Nursing Professionalism and Staff Management


In view of a considerable increase in demand for nursing professionalism, its level can be determined by many factors. Students have to be aware of the ways the existing relation between educational preparation and nursing professionalism can be interpreted, mainly that the educational process develops the nurse as a professional. As a result, given that a nurse manager is a critical figure in the field, nurse managers’ professionalism is a factor that cannot be neglected or misunderstood.

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The Importance of Nursing Professionalism

Nursing professionalism may be defined in terms of their self-identified professional behaviors and in terms of a hospital or any other specialized organization where nurses have to work. Considering the benefits of inpatient care and hospital organization that professional development of nurses brings, it is necessary to clarify the aspects of behavior and personal qualities that have to be improved at the initial stages of development. A nurse develops a professional self-concept, that is, the way they see themselves in the field of nursing (Hood, 2014, p. 13).

The self-concept is developed mainly in relation to some authorities, other people that can share their knowledge and constructive critique. As the scope of experience expands, nurses regard themselves as to the role they have to perform, mainly helping, coaching, monitoring, etc. (Hood, 2014, p. 15). As to the education and workplace experience, they are discussed as factors that provide an experience which has a positive association with nursing professionalism; it is worth mentioning that the difference of the value of these two factors is practically non-significant (Tanaka, Taketomi, Yonemitsu, & Kawamoto, 2016). As nurses advance their career, they are able to rely on experience, that is, develop deductive and inductive thinking as opposed to reliance on empirical evidence, and assess their capabilities in connection with the roles they perform.

The professionalism of Nurse Managers

It is possible to speak of two kinds of professionalisms: the nurses and the nurse managers’. The goals that the latter have to accomplish are nurse practitioners’ performance improvement and workplace experiences adjustment, which is why the criticality of a professional manager is undebatable. The factors determining a nurse manager’s professionalism are in correspondence with that of practitioners, mainly education and experience level, role-recognition, and other behavioral factors. What is more, a nurse manager is a leading figure for the nurses. As a consequence, a manager should be not only regarded as a leader but to be one as well. They have to gain an insightful vision of the nurses’ individual capabilities, which might imply that a manager has to have nursing experience and education.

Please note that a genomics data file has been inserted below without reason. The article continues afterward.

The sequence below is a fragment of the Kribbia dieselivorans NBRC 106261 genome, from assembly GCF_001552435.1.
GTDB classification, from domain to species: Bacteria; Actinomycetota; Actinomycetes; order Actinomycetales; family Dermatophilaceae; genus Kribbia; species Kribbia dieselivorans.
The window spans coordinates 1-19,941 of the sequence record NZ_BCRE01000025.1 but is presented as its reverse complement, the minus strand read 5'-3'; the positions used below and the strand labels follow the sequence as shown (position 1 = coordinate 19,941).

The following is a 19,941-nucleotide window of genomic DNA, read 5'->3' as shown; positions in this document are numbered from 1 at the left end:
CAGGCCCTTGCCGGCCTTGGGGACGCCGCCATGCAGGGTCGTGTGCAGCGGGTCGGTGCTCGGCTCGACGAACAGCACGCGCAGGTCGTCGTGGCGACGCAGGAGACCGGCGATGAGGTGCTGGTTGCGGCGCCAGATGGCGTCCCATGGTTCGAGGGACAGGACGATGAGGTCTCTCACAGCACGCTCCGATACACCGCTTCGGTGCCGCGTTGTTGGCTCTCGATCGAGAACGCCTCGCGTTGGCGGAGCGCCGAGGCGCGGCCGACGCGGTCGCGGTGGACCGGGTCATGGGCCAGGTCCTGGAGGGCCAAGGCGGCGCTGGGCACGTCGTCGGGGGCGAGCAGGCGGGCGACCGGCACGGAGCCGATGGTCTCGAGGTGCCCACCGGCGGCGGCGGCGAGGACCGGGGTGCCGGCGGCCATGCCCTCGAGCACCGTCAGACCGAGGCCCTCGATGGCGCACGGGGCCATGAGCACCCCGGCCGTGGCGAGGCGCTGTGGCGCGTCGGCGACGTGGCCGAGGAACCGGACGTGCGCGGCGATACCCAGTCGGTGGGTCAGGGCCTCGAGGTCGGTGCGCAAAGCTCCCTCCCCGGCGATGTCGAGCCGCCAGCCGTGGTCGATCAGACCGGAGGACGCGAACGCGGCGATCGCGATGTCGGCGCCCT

Also, it is crucial that a manager develops an emotionally intelligent attitude to the nurses they manage, which is sufficient in workplace experience improvement and, consequently, in boosting the nurses’ professionalism. It is stated that “years of experience as a nurse and educational preparation were the most influential factors for nursing professionalism” (Tanaka et al., 2015, p. 17). Thus, a professional manager should consider developing the nurses’ professionalism by the means that they possess. Such conduct might include providing the nurses with opportunities for further personal and professional development and education, an environment of encouragement, and performance recognition. As a result, the nurse manager can make a difference in the nurses’ professionalism, which is why the manager’s proficiency is highly valued.


To conclude, the factors that contribute to nursing professionalism are education, experience, and self-assessed behavior. At that, the identification of nurse managers’ roles is the main issue for consideration since, apart from nurses, they are the main contributors to the development of nursing professionalism and, subsequently, the quality of patient care.


Hood, L. J. (2014). Leddy & Pepper’s conceptual bases of professional nursing (8th ed.). Philadelphia, PA: Lippincott Williams & Wilkins.

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Tanaka, M., Taketomi, K., Yonemitsu, Y., & Kawamoto, R. (2016). Professional behaviors and factors contributing to nursing professionalism among nurse managers. Journal of Nursing Management, 24(1), 12-20.

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